Passive House receives international certification

Well, it’s finally official. Fort St. John’s Passive House building has been officially certified as the northern most building of its kind in North America.

The certification from the US Passive House Institute was announced in a release this morning.

The energy-efficient show home, designed by Vancouver-based Marken Design + Consulting, wrapped up construction late last year, and the city has been gearing up for the certification to officially kick start public viewings.

The house, located behind the old Fire Hall, features a four-kilowatt solar power system that will produce enough energy to power must of the house’s annual energy consumption. A release says the house will use up to 90 per cent less energy for heating and cooling, and will use up to 65 per cent less energy than a standard home.

“We estimate the utility bills to be below $40 per month for the tenants living the house,” said Alexander Maurer of Marken Designn.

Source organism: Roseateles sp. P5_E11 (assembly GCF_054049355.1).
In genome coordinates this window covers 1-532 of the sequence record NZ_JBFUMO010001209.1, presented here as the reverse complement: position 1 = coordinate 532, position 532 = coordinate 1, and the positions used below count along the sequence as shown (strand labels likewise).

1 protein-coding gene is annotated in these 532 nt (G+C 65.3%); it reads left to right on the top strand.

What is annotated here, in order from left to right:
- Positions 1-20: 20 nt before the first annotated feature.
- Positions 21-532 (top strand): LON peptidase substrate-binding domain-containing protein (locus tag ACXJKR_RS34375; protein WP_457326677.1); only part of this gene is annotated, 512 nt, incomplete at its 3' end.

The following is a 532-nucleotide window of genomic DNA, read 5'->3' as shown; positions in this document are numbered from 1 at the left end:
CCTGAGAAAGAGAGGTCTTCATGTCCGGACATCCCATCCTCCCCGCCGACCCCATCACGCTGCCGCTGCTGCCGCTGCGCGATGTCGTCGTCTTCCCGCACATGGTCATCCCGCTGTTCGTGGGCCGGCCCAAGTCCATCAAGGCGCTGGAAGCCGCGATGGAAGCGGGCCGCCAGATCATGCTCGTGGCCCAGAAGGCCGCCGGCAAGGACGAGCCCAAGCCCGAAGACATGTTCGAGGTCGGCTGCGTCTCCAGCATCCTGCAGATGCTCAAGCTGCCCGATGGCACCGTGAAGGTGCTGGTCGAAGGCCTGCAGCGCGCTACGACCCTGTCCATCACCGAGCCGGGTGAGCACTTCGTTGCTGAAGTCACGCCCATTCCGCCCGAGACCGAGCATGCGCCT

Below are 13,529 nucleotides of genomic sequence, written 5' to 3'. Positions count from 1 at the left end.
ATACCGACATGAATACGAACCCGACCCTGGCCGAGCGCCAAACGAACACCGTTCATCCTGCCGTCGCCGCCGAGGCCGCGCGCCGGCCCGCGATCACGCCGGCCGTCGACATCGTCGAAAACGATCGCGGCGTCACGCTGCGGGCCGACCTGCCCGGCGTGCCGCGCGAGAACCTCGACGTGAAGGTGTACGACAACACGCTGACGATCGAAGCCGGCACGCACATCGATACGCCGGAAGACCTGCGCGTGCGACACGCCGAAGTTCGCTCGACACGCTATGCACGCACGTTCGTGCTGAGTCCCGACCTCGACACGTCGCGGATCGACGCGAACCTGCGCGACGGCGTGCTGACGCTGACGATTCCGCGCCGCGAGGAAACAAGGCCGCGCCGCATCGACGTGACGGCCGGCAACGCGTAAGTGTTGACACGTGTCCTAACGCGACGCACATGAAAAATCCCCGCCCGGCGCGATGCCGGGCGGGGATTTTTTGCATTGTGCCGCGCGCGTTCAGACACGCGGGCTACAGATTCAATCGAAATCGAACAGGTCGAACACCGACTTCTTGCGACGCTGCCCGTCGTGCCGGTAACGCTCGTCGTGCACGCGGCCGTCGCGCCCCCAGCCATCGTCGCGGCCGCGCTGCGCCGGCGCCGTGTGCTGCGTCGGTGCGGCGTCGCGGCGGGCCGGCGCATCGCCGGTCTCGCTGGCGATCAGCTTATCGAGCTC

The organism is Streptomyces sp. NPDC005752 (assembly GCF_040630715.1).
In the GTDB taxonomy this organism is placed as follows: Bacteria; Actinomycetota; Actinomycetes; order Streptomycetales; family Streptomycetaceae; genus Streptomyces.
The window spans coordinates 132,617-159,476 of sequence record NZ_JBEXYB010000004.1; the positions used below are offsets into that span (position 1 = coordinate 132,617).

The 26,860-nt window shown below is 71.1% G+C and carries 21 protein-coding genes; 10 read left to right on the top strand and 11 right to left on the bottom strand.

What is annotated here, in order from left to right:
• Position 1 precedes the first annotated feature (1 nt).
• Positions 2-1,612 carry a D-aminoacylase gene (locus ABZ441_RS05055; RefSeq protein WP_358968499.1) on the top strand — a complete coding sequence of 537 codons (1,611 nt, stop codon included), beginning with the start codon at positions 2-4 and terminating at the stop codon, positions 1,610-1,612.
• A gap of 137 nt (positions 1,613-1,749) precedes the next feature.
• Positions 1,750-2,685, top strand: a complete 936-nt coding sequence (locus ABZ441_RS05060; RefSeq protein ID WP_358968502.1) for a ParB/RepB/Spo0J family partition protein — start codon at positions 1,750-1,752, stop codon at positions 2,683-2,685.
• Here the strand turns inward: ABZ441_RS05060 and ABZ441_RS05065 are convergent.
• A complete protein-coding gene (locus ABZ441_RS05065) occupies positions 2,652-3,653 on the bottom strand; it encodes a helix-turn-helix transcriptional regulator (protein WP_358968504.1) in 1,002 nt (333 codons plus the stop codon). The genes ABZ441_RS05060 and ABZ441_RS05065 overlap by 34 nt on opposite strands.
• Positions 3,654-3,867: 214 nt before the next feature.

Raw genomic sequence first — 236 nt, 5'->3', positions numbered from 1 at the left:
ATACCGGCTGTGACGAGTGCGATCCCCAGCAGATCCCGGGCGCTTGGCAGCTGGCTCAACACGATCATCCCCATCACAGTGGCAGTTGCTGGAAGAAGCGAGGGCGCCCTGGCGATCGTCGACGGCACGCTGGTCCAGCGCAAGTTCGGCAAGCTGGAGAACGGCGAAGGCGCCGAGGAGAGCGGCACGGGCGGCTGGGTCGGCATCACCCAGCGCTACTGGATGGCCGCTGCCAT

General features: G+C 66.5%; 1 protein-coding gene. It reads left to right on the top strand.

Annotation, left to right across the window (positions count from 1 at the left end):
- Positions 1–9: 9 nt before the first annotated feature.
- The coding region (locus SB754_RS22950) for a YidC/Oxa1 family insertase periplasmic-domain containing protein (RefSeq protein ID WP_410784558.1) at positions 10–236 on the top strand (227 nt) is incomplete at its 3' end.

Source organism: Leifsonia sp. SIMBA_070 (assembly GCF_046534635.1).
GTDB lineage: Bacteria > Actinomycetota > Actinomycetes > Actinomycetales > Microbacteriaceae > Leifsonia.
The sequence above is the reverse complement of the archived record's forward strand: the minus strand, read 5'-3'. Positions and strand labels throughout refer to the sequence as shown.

“The construction costs were similar to a standard custom home in Fort St. John.”

The city began construction of the house in 2013 to showcase to housing developers and homeowners on how to build more energy efficient homes, and use more eco-friendly materials and energy systems in a northern climate.

The project has been fraught with cost overruns, however, soaring to about $600,000 to build from an initial budget of $300,000.

The house includes three bedrooms, an upstairs and downstairs living space, an office, and two full bathrooms. It also features triple pane windows and a heat recovery ventilation system.

The city has been renting the house out on a one-year term since last October to Paul Gillis and Catherine Rudell, who are gathering data about the home’s energy use. Gillis was a contractor who helped build the home, and Ruddell is an interior designer. Both have plans to build their own Passive House in the future.

The city has yet to finalize plans for the house beyond that point, which could include selling it, continuing to rent it out, or use it for employee housing.

For Fort St. John Mayor Lori Ackerman, the certification is another boost to the city’s reputation as the energy capital of the province.

“We are BC’s Energy Capital,” Ackerman said.

“To us that means energy is not just a commodity but also a responsibility. Combine that thought with monthly affordability of the operation of a home and we are very pleased to have built North America’s most northern passive house.”